__Introduction.__

Very often, when working with any information, you have to deal with tabular data. Modern programs very often work with such data. The simplest example is programming games on a checkered board: tic-tac-toe, chess, checkers, etc.

In mathematics, such structures are called matrices.
**Matrix**** ** is a rectangular table composed of elements of the same type (numbers, strings, etc.).

Such data in C# can be stored and processed as two-dimensional arrays - "arrays of arrays".

To process the data in the table, it is necessary to remember the state of each cell (cell). Each cell has two numbers: a row number and a column number.

In the matrix, each element has two indices: first the row number is indicated, then the column number. Numbering of rows and columns starts from zero.

For example, the element `A[1, 2]`

is the element located in the second row and third column.
Just like with regular arrays, in order to work with matrices, you need to learn them create, enter, process and display.
__Create a matrix.__

It is possible to create a** **in-memory matrix of a given size filled with some initial values.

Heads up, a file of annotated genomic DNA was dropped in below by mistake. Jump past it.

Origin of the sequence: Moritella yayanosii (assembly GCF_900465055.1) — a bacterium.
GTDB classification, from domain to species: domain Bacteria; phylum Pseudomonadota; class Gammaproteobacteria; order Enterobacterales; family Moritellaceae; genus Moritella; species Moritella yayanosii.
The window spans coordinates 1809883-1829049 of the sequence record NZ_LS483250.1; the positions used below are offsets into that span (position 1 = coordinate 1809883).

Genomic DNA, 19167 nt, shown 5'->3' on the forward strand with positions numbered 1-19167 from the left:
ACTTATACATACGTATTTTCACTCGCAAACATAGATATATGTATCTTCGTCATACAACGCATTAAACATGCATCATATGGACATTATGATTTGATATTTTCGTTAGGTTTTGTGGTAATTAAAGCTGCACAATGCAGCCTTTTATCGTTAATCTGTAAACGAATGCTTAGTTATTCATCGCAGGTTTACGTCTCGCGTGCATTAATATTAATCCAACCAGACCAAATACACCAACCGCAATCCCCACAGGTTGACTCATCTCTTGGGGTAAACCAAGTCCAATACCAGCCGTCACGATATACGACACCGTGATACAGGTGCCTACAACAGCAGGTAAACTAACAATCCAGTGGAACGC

`int[,] array = new int[4, 2]; // 4 rows, 2 columns`

### After creating a matrix, you can fill it with arbitrary values. Since each element has two indexes, it is necessary to use nested loops

```
for (int i=1; i <= N, i++) { / / N - number of lines
for (int j=1; j <= N, j++) { // M is the number of columns
A[i, j] = ...
}
}
```

__Displaying the matrix.__
Two nested loops are usually used to process and display the list. The first loop is on the line number, the second loop is on the elements within the line. To output matrix onto the screen line by line, separating the numbers with spaces within one line, you need to write the following fragment:
```
for (int i=1; i <= N, i++) {
for (int j=1; j <= N, j++) {
Console. Write(A[i, j] + " ");
}
Console.WriteLine(); // move to a new line
}
```

You can do the same, but use list loops instead of index `(foreach`

). Try to write a subroutine that implements this yourself.